I am now retired, and I’m really lucky to have a beautiful workshop full of expensive tools. But when I first started woodworking, in my early 20s, and newly married with a young family, I made everything with just four basic hand tools — a cheap handsaw, a hand-powered drill, a cork sanding block, and a screwdriver.
The 1970s was a really exciting time to be setting up home. Britain had just emerged from post-war austerity, and Terence Conran’s Habitat stores were filled with fresh new designs. But, we couldn’t afford to shop there then, and so I decided to learn how to make my own furniture.
I learned everything I needed from this brilliant book
I was hugely helped, and inspired, by The Reader’s Digest Complete DIY Manual. This was an absolutely brilliant book. It was first published in 1969, and it’s still a classic.
The original version had an unusual format — a grey plastic binder with two separate loose-leaf sections. The first section covered DIY techniques, with advice on everything from changing a fuse to bricklaying.
The second section was much more exiting — it was brimming with fresh, modern-looking DIY furniture projects. Many of them could be made by beginners, and better still, most of them only needed a few simple tools.
I recently bought a second-hand copy of this amazing book — for just £15 on eBay. I’d lost my original a few years ago, so I was delighted there were still so many for sale.
My first projects
Here are some scans of the first three projects I made for our first home:
My thoughts on seeing these designs again, after over 40 years
Maybe I’m seeing them through nostalgic eyes, but I think that their clean and simple lines could easily fit into today’s homes, with only minor changes to colours or materials.
Their construction methods are super-simple, and ideal for beginners. Everything could be cut out with a basic hand saw, and all the joints were made with wood screws.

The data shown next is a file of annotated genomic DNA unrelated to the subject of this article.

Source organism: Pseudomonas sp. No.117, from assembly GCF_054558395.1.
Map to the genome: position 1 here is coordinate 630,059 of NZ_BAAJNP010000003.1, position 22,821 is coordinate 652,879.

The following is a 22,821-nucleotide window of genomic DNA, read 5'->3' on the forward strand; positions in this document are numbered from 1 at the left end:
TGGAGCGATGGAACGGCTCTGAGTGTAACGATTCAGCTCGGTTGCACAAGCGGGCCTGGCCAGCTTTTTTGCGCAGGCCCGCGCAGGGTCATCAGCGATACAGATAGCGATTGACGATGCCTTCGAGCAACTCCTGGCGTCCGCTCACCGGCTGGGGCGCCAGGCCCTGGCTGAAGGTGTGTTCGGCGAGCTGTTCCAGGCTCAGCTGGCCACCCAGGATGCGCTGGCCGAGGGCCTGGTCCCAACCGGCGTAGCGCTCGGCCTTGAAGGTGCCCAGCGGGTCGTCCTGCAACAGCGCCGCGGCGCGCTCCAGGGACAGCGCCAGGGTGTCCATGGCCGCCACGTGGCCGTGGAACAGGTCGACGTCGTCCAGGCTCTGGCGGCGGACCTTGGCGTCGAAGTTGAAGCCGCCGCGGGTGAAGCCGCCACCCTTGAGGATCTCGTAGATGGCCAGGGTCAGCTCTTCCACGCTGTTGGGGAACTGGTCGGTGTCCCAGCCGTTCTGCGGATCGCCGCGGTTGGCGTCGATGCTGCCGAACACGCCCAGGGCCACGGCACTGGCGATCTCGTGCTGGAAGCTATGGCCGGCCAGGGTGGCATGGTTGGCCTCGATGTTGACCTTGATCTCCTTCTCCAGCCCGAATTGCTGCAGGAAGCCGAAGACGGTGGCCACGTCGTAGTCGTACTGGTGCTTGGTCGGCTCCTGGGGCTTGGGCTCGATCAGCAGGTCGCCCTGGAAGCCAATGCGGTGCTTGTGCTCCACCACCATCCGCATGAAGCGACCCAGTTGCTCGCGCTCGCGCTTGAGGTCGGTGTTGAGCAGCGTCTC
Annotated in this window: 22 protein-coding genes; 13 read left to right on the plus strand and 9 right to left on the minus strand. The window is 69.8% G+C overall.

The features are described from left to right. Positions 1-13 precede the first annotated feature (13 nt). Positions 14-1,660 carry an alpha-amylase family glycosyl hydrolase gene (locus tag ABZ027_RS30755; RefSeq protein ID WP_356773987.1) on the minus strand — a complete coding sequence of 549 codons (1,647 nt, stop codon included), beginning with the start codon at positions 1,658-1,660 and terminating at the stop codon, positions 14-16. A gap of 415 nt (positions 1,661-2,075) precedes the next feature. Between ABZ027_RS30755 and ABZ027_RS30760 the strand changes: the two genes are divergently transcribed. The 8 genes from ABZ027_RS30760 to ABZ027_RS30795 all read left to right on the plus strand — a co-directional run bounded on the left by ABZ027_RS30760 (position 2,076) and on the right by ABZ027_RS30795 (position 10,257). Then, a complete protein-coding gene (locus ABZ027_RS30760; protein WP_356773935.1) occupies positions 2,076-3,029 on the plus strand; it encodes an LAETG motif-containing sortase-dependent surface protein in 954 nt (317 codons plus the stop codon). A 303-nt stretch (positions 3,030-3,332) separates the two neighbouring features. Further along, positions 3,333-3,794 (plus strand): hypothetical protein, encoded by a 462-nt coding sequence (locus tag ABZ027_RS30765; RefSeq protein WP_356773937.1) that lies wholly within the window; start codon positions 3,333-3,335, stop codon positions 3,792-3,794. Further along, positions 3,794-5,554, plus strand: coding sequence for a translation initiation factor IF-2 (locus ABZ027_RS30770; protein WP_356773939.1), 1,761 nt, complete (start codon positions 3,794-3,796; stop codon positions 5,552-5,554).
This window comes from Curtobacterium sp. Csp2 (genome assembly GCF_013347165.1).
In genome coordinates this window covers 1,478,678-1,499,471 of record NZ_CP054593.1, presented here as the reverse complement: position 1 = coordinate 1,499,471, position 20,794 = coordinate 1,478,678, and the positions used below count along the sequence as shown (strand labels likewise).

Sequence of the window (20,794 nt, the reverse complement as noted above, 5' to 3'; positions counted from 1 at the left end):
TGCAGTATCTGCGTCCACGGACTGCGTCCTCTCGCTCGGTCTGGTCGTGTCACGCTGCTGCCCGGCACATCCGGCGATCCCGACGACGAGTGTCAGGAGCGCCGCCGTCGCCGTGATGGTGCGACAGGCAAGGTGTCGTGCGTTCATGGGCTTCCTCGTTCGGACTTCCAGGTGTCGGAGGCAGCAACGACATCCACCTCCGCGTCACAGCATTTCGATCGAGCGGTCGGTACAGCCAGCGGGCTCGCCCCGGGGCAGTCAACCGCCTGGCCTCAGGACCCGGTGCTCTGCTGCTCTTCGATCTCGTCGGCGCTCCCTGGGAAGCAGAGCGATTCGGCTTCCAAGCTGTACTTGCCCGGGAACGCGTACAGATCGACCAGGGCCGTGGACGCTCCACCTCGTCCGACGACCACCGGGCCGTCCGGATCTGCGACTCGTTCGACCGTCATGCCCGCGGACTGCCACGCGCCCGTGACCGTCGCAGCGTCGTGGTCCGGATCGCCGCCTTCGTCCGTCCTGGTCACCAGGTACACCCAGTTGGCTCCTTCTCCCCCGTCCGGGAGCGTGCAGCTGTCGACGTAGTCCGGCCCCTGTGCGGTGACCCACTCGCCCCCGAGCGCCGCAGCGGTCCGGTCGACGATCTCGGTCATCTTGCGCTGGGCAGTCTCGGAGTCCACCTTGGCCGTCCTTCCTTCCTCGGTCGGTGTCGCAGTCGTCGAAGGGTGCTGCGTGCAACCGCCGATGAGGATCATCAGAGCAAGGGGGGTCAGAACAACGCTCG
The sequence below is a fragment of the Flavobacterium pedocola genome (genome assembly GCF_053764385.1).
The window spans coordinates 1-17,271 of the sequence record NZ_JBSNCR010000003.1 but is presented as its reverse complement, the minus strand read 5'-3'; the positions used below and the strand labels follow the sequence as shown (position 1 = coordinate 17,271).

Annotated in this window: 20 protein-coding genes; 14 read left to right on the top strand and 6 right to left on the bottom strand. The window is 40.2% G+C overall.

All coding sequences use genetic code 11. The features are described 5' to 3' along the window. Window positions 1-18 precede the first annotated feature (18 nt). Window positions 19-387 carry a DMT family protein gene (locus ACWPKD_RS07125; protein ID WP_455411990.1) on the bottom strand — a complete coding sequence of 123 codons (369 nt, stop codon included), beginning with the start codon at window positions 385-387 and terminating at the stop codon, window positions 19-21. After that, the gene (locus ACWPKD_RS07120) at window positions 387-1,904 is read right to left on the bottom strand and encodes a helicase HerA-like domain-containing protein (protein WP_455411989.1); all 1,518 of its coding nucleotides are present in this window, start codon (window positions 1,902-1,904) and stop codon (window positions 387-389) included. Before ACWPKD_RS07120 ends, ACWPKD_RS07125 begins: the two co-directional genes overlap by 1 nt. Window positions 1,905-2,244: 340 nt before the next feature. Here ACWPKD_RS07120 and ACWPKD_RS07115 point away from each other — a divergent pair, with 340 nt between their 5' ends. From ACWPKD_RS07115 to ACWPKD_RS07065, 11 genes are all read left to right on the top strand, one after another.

The workbench was the very first project I made. Simple in construction, it was easy to assemble, easy to take apart, and really strong.
The pine bed was my second project — quickly cut from softwood planks, then simply screwed together (with little brass screw cups), and finished with a couple of coats of polyurethane varnish.
The wall units were also sawn by hand, from cheap chipboard panels, and again screwed and glued together. These were then simply painted white, inside and out, after the chipboard’s crumbly cut edges had been filled with Polyfilla.
I’d love to make these wall units again from 18 mm birch plywood, with nice exposed-ply edges, and I think they would look great.
I also remember making lots of wall-mounted bookshelves, but unfortunately, this project is missing from the book I bought on eBay. Its design was similar to Dieter Rams’ classic 606 Universal Shelving System, but with pine vertical supports, pine shelves, and white painted plywood for the shelf ends. Holes were drilled down the vertical supports, and little dowel pegs linked with holes in the shelf ends, so the shelves could be repositioned.
There are dozens more brilliant designs in this book, for every kind of furniture, and every room of the house. Some of them definitely need more skills, but all of them are really well designed, well explained, and (in my eyes) well worth making.
If you’re inspired to bid for a cheap copy this classic book on eBay, and maybe make your own furniture, too, please let me know in the comments.
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